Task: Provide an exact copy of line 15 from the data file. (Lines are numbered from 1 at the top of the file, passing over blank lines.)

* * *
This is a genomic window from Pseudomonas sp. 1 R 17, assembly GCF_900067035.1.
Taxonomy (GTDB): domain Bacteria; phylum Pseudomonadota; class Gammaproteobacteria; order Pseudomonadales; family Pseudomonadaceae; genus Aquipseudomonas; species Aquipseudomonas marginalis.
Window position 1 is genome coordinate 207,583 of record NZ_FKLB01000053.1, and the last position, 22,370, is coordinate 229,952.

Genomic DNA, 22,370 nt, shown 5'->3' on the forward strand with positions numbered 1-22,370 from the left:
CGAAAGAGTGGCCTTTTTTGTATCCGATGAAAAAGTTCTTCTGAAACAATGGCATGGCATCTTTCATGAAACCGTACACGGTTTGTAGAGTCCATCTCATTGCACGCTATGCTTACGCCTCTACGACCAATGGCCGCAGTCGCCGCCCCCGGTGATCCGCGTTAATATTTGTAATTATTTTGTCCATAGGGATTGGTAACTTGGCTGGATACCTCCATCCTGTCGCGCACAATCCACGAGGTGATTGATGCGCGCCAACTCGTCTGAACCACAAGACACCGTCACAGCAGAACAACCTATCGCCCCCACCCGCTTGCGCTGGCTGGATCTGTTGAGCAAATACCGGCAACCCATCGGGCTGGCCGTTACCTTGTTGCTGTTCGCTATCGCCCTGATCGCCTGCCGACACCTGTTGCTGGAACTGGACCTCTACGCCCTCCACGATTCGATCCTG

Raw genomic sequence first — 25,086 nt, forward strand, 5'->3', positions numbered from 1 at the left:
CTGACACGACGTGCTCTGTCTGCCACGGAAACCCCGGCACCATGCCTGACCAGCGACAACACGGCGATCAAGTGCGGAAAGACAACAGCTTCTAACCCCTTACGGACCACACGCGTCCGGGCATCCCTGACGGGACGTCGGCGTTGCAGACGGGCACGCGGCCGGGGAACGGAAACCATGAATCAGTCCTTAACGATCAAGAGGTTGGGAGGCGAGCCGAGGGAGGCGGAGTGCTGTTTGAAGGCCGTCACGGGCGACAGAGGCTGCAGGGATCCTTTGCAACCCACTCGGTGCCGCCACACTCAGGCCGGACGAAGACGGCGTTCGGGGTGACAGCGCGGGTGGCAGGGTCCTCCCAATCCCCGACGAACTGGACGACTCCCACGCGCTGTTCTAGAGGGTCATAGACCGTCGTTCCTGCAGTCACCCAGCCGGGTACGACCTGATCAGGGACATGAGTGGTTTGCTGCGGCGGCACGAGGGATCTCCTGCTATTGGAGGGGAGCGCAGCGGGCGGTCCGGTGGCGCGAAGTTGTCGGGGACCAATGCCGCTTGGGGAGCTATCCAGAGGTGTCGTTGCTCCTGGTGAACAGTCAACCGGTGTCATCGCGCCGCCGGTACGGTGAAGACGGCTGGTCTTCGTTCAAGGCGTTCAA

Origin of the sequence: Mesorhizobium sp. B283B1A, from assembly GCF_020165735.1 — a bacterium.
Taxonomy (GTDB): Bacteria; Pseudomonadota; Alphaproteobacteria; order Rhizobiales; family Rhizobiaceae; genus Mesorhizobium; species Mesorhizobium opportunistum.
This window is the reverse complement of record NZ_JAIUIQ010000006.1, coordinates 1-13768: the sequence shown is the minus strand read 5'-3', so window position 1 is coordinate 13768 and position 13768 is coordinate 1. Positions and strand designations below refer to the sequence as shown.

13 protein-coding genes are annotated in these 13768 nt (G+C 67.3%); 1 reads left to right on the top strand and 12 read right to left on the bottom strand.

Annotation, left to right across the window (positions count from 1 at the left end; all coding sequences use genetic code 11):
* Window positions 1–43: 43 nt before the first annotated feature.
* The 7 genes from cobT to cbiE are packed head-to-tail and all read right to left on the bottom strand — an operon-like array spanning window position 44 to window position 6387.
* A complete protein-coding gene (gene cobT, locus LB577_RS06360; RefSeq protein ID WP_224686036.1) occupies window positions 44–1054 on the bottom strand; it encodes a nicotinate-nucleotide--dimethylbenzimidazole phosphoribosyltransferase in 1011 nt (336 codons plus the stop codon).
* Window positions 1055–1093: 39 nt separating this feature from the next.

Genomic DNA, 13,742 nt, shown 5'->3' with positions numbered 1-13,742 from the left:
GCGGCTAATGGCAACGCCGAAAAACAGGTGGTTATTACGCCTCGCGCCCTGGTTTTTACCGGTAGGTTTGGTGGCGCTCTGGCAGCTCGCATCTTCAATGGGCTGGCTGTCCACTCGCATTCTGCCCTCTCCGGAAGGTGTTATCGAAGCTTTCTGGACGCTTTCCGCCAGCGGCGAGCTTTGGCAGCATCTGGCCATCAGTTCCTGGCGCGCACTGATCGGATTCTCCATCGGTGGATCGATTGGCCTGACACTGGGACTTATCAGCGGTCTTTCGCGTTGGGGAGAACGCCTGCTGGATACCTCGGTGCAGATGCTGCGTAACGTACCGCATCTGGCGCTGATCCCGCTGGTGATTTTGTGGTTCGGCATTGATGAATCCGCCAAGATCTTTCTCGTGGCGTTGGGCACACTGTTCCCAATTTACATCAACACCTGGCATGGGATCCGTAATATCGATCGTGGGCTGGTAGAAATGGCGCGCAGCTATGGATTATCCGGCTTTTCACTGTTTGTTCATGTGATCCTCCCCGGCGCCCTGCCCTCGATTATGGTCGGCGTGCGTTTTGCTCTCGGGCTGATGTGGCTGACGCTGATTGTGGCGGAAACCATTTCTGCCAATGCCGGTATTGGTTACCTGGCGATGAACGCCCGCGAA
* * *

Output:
* A complete protein-coding gene (gene cobT, locus LB577_RS06360; RefSeq protein ID WP_224686036.1) occupies window positions 44–1054 on the bottom strand; it encodes a nicotinate-nucleotide--dimethylbenzimidazole phosphoribosyltransferase in 1011 nt (336 codons plus the stop codon).